I am a painter working in oil – mostly on canvas. My subject matter is landscape. My landscapes are sensuous renderings of organic forms in search of an interior vision wrought in the vastness of the natural world. I try to go beyond what my eye’s camera lens sees and transform my unique vision of place, and my emotional response to it, into a fresh perspective. I am attracted to organic shapes, textures and forms within the landscape that manifests itself in vivid color and dramatic composition.
Lately, I have been moving toward landscape that is non-specific – evoking a mood rather than a particular place. I want viewers to be reminded of their personal memories, dreams, emotions or nostalgia for locations.
The activity of painting – that is using shape, color, value and texture to translate my vision of a place – is a remarkable and energizing process. I attempt to reorder the objective world and paint my emotional responses. There are many truths about a place or a thing and one image cannot portray all those realities. What we “see” is created by the brain using data sent there by the eye. This allows for many influences to affect our perceptions of reality such as our individual nature, our emotional state and intrusions from the outside.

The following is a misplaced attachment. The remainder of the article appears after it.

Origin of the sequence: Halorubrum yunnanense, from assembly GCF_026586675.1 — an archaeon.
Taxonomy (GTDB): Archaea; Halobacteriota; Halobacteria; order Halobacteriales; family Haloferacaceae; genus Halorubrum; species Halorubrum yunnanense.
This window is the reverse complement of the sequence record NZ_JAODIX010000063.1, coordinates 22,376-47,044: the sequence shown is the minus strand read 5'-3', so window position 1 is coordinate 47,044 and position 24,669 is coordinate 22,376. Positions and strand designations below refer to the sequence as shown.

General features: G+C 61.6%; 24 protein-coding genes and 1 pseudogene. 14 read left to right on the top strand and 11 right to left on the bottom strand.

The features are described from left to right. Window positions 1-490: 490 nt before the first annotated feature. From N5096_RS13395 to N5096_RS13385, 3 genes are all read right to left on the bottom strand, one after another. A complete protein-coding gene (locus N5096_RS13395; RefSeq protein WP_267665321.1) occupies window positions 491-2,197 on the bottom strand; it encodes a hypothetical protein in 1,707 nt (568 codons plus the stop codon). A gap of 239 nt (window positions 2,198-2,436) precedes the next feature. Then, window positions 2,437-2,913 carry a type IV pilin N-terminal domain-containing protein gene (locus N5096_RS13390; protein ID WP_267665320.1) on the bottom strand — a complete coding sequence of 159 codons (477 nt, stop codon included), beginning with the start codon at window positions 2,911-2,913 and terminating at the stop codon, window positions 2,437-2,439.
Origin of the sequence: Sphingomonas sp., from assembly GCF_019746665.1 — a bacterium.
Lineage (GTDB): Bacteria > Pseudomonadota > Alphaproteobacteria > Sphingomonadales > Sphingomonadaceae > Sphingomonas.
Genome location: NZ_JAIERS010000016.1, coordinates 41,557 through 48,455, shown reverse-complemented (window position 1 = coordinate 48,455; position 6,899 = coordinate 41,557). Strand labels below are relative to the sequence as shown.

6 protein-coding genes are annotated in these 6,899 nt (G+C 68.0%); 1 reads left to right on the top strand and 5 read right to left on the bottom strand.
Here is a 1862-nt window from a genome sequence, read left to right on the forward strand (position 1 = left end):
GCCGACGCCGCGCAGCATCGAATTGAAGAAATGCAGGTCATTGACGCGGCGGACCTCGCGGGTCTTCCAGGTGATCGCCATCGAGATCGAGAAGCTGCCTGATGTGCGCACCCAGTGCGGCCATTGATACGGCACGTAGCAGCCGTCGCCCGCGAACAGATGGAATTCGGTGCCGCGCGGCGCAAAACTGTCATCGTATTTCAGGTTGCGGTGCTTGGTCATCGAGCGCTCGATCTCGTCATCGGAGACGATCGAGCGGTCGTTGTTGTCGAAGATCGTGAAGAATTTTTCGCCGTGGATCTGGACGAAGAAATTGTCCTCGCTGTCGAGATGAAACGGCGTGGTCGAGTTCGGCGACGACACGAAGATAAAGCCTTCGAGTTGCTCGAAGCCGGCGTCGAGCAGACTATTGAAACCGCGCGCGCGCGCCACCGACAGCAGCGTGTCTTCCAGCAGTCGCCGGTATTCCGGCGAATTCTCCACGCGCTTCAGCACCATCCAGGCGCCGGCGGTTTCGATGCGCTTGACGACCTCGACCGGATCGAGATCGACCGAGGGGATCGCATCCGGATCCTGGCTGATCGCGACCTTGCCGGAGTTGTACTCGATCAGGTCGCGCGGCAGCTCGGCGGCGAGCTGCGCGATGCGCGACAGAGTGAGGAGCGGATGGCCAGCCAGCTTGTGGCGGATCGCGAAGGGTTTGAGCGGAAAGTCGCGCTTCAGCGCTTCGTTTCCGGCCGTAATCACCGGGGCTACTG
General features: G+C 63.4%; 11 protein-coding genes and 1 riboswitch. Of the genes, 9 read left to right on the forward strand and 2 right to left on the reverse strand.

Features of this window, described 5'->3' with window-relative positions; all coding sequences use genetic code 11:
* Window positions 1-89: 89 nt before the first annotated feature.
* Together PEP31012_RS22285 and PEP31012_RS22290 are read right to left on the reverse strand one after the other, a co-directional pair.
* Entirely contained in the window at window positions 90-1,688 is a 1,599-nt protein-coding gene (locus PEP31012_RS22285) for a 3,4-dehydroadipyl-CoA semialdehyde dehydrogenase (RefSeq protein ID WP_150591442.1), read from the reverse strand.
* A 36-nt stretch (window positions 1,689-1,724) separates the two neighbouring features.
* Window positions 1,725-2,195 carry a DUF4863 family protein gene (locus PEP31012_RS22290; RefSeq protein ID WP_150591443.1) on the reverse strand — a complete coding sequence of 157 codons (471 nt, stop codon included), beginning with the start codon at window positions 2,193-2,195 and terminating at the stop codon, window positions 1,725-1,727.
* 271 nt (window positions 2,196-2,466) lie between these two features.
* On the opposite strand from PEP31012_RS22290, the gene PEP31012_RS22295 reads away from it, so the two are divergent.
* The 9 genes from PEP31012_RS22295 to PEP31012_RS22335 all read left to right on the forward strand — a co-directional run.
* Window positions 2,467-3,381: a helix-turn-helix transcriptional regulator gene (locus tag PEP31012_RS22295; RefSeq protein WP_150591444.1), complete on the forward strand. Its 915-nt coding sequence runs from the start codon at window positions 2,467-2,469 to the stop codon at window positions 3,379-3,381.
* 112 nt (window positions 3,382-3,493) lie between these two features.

In my work I try to overcome the restrictive confines of my eye’s camera reality and allow other realities to come forth. The realistic image projected from our eye to our brain is not the only true way a place or thing looks. It is but one representation of nature. My work is yet another representation of that nature. “Really seeing” beyond the camera image of the eye can cause the world to become an extraordinary place.
I am often asked if I paint from photographs. The answer is no – and yes. Most often, I do a thumbnail sketch on site and bring it back to the studio with my vision of what I want to convey. Occasionally I will refer to photographs (my own or in reference files) in order to understand a particular land form or attribute of landscape. Sometimes I do no sketches at all, but the painting evolves from the memory of my emotional response. In most cases the paintings take on a life of their own which transcend what my eye’s camera saw.